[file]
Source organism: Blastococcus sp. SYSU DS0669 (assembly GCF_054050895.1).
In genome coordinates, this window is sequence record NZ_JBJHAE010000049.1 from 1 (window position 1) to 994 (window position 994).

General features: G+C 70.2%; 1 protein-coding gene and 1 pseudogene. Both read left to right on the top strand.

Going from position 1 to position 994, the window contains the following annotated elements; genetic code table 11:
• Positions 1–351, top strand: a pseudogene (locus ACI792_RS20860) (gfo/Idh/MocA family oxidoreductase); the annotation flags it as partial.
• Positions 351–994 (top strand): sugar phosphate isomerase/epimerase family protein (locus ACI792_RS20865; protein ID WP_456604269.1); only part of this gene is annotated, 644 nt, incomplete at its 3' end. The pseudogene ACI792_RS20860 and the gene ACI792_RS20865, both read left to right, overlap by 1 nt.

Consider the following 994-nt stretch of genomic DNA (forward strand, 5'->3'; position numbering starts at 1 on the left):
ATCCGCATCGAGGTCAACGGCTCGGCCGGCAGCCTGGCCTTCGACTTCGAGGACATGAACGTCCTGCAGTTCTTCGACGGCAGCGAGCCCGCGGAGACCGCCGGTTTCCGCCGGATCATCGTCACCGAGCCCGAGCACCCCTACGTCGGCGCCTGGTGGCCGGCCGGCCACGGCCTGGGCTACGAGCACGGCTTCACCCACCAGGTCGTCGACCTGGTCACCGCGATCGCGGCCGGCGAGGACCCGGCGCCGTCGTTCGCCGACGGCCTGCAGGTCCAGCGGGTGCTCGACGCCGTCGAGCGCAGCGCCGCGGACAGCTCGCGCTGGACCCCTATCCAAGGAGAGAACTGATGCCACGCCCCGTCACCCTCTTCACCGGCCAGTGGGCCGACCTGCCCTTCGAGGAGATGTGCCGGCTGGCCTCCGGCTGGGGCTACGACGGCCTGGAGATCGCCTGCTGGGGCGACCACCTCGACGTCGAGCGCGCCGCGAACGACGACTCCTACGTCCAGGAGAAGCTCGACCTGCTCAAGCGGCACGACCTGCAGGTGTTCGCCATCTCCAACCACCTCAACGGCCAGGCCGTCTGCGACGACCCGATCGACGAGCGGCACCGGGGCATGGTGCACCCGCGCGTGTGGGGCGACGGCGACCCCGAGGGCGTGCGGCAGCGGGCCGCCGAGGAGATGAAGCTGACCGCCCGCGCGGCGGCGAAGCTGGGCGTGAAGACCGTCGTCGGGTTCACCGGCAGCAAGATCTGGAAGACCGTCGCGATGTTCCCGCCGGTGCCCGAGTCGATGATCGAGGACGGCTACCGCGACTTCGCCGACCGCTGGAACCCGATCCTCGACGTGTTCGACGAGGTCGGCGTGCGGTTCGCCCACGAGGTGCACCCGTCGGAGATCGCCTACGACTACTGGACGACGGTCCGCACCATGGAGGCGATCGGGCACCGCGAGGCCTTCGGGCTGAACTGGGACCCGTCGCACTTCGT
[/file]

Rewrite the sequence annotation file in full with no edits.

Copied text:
Source organism: Blastococcus sp. SYSU DS0669 (assembly GCF_054050895.1).
In genome coordinates, this window is sequence record NZ_JBJHAE010000049.1 from 1 (window position 1) to 994 (window position 994).

General features: G+C 70.2%; 1 protein-coding gene and 1 pseudogene. Both read left to right on the top strand.

Going from position 1 to position 994, the window contains the following annotated elements; genetic code table 11:
• Positions 1–351, top strand: a pseudogene (locus ACI792_RS20860) (gfo/Idh/MocA family oxidoreductase); the annotation flags it as partial.
• Positions 351–994 (top strand): sugar phosphate isomerase/epimerase family protein (locus ACI792_RS20865; protein ID WP_456604269.1); only part of this gene is annotated, 644 nt, incomplete at its 3' end. The pseudogene ACI792_RS20860 and the gene ACI792_RS20865, both read left to right, overlap by 1 nt.

Consider the following 994-nt stretch of genomic DNA (forward strand, 5'->3'; position numbering starts at 1 on the left):
ATCCGCATCGAGGTCAACGGCTCGGCCGGCAGCCTGGCCTTCGACTTCGAGGACATGAACGTCCTGCAGTTCTTCGACGGCAGCGAGCCCGCGGAGACCGCCGGTTTCCGCCGGATCATCGTCACCGAGCCCGAGCACCCCTACGTCGGCGCCTGGTGGCCGGCCGGCCACGGCCTGGGCTACGAGCACGGCTTCACCCACCAGGTCGTCGACCTGGTCACCGCGATCGCGGCCGGCGAGGACCCGGCGCCGTCGTTCGCCGACGGCCTGCAGGTCCAGCGGGTGCTCGACGCCGTCGAGCGCAGCGCCGCGGACAGCTCGCGCTGGACCCCTATCCAAGGAGAGAACTGATGCCACGCCCCGTCACCCTCTTCACCGGCCAGTGGGCCGACCTGCCCTTCGAGGAGATGTGCCGGCTGGCCTCCGGCTGGGGCTACGACGGCCTGGAGATCGCCTGCTGGGGCGACCACCTCGACGTCGAGCGCGCCGCGAACGACGACTCCTACGTCCAGGAGAAGCTCGACCTGCTCAAGCGGCACGACCTGCAGGTGTTCGCCATCTCCAACCACCTCAACGGCCAGGCCGTCTGCGACGACCCGATCGACGAGCGGCACCGGGGCATGGTGCACCCGCGCGTGTGGGGCGACGGCGACCCCGAGGGCGTGCGGCAGCGGGCCGCCGAGGAGATGAAGCTGACCGCCCGCGCGGCGGCGAAGCTGGGCGTGAAGACCGTCGTCGGGTTCACCGGCAGCAAGATCTGGAAGACCGTCGCGATGTTCCCGCCGGTGCCCGAGTCGATGATCGAGGACGGCTACCGCGACTTCGCCGACCGCTGGAACCCGATCCTCGACGTGTTCGACGAGGTCGGCGTGCGGTTCGCCCACGAGGTGCACCCGTCGGAGATCGCCTACGACTACTGGACGACGGTCCGCACCATGGAGGCGATCGGGCACCGCGAGGCCTTCGGGCTGAACTGGGACCCGTCGCACTTCGT